Additionally, while reasonable suspicion exists if the officer can point to specific and articulable facts supporting a reasonable belief that a particular person has committed, is committing, or is about to commit a crime, Terry does not require officers to have a particularized suspicion of a particular, specific crime. See Pack.

Finally, if the officer develops reasonable suspicion of additional criminal activity during his investigation of the circumstances that originally caused the stop, he may further detain its occupant for a reasonable time while appropriately attempting to dispel this reasonable suspicion. See Pack. Detention, however, may last no longer than required to effect the purpose of the stop.

Simply put, Welch had a reasonable suspicion that Roper was engaged in criminal activity in the alley. Three factors support this conclusion.

First, Roper’s location and timing provide a strong foundation for finding reasonable suspicion. While one’s presence in an area of expected criminal activity, standing alone, is not enough to support a reasonable, particularized suspicion that the person is committing a crime, the relevant characteristics of a location can contribute to a finding of reasonable suspicion (see SCOTUS Illinois v Wardlow, 528 U.S. 119 (2000), and the timing of one’s movements are a permissible consideration in reasonable suspicion analysis (see Villalobos), including holding that a defendant’s specific moves gave rise to reasonable suspicion where they took place at night, in a high crime area. See Rideau. That Roper was discovered hiding after midnight near the location of a crime supports a finding of reasonable suspicion.

Second, Roper’s emergence and subsequent actions similarly give rise to reasonable suspicion. As Welch approached, Roper emerged from a secreted location and offered information without being asked. Welch testified that Roper’s actions walking out of the alley as he approached contributed to his suspicion because it was possible that Roper had abandoned something – whether it be drugs, some type of contraband – in the alley and was distancing himself from that. Although in another context, this Court has previously found reasonable suspicion from efforts to distance oneself from contraband. (See United States v. Figueroa, No. 93-2664 – finding reasonable suspicion in part because the officer testified that the trafficker had checked his luggage in a fashion typical of drug traffickers who wish to distance themselves from their contraband and begin traveling as soon as possible). We apply the same consideration and credit here.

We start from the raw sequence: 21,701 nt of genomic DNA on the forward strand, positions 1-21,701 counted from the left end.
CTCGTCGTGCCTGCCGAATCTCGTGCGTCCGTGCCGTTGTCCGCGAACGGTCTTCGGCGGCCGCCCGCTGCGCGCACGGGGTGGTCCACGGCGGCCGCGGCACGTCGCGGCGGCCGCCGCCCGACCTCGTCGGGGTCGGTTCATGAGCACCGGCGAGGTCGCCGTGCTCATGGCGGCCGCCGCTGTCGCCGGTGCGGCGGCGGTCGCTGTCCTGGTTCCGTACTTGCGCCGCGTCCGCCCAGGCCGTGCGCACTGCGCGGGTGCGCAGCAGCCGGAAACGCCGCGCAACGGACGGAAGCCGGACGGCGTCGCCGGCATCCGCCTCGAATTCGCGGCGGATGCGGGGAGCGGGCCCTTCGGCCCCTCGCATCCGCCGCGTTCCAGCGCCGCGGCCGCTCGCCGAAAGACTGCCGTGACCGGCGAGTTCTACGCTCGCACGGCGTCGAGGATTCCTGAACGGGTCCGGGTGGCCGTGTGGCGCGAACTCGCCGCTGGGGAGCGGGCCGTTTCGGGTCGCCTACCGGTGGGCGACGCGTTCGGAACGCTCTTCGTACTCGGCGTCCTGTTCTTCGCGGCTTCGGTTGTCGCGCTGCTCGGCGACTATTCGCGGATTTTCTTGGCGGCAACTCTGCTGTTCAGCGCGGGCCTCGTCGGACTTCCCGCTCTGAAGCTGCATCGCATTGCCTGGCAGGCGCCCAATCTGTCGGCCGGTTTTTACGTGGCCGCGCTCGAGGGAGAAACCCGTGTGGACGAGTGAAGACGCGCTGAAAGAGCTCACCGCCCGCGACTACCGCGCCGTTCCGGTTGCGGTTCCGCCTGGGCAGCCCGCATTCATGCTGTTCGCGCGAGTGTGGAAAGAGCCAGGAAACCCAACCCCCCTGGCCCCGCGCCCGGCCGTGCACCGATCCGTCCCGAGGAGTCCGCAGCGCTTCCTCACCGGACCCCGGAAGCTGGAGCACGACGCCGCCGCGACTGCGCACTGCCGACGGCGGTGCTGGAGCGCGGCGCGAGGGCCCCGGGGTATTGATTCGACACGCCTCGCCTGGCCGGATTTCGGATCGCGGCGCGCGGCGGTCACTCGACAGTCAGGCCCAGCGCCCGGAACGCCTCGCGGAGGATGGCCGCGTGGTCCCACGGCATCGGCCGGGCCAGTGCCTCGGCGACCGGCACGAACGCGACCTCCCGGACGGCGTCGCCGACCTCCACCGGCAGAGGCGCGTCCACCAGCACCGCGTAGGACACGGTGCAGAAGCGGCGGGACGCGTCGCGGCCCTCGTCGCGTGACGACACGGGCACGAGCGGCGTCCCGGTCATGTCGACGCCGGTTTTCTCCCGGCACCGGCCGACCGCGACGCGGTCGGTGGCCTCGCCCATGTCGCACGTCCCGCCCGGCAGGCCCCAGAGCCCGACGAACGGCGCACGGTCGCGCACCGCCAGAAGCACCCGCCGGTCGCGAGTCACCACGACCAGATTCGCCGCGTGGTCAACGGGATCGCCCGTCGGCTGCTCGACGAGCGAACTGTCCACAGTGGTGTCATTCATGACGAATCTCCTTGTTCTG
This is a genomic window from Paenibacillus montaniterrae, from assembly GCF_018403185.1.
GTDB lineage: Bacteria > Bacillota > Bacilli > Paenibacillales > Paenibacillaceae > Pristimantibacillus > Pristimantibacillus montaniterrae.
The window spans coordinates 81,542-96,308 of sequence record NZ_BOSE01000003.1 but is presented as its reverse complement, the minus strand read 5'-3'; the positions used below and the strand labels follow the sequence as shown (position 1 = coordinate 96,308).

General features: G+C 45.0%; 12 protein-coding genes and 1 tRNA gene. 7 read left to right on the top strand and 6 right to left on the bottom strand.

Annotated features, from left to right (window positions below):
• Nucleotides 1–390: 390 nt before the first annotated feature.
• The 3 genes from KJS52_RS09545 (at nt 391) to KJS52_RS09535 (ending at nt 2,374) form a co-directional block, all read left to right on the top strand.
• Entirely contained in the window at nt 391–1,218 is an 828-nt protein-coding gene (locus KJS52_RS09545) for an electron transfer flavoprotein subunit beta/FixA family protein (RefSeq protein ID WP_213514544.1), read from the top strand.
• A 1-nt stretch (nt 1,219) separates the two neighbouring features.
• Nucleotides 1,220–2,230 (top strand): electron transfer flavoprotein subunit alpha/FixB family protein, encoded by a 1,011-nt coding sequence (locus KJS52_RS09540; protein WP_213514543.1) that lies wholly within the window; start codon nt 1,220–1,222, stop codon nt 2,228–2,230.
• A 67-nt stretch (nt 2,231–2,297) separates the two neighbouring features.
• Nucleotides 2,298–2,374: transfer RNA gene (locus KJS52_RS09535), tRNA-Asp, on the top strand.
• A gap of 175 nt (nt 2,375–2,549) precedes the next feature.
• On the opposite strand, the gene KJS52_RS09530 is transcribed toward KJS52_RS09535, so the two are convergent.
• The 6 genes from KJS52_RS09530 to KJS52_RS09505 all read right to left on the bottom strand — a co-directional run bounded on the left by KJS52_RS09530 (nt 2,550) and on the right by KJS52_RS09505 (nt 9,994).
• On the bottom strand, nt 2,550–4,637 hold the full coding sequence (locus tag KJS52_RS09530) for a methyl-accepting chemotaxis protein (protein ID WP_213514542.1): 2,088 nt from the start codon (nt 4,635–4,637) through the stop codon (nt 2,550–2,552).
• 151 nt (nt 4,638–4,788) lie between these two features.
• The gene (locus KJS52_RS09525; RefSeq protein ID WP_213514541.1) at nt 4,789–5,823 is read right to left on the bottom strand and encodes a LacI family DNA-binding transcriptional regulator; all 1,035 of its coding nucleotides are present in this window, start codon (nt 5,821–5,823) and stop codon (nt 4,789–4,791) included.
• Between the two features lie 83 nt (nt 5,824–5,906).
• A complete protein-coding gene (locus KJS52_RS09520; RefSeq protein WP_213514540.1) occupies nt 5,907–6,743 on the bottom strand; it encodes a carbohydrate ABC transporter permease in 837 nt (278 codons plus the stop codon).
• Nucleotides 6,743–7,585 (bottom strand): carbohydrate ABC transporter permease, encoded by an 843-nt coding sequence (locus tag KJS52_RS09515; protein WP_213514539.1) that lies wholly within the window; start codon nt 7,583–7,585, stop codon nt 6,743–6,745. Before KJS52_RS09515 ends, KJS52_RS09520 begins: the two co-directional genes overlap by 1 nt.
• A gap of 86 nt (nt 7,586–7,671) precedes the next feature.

Third, Roper’s inconsistent and nonsensical answers to Welch’s questions gave rise to reasonable suspicion. A detainee’s inconsistent and implausible explanations are pertinent to whether an officer has a reasonable suspicion to elongate a stop. See Cavitt. Roper stated that two individuals were chasing him, but Roper didn’t appear to be out of breath like he had been running, nor did he appear to be sweating or anything like as if he was running from someone. And when Welch asked if Roper knew these people that were chasing you, Roper responded affirmatively, but when Welch asked for their names, Roper said only they are Mexican, man, but I can’t pronounce their names. These statements, when viewed in concert with Roper’s timing and location, are themselves specific and articulable facts which, taken together with rational inferences from those facts, reasonably warrant that intrusion. Two additional facts about the discussion, while not vital, are also relevant. First, Roper said that he was trying to go to the police station, yet upon the police’s arrival, he expressed no appreciation for their aid, nor did he request protection or a ride to the station.

Accepting the district court’s conclusion that it was unreasonable for Welch to believe Roper was the prowler based on the photograph does not end the inquiry. Even if Welch and Goodnight came to this realization in the moment, Roper’s furtive actions and inconsistent, implausible statements remained unresolved. When Welch effectively said to Roper that he was caught on camera trespassing, Roper did not contest the accusation, but responded in such a way that created additional suspicion for two reasons: 1) Roper admitted that he was engaging in suspicious activity by jumping fences after midnight; and, 2) Roper claimed the photographed man was the person that was chasing him—singular—despite initially claiming that two individuals—plural—were chasing him.

In sum, even if Welch and Goodnight realized in the course of the seizure that Roper was not the individual in the photograph, there remained numerous articulable and suspicious facts supporting a reasonable suspicion of wrongdoing sufficient to extend the seizure, namely Roper’s actions and statements before the photograph’s arrival as well as his suspicious answers in response to questions generated by the picture itself. The district court did not err in denying Roper’s motion.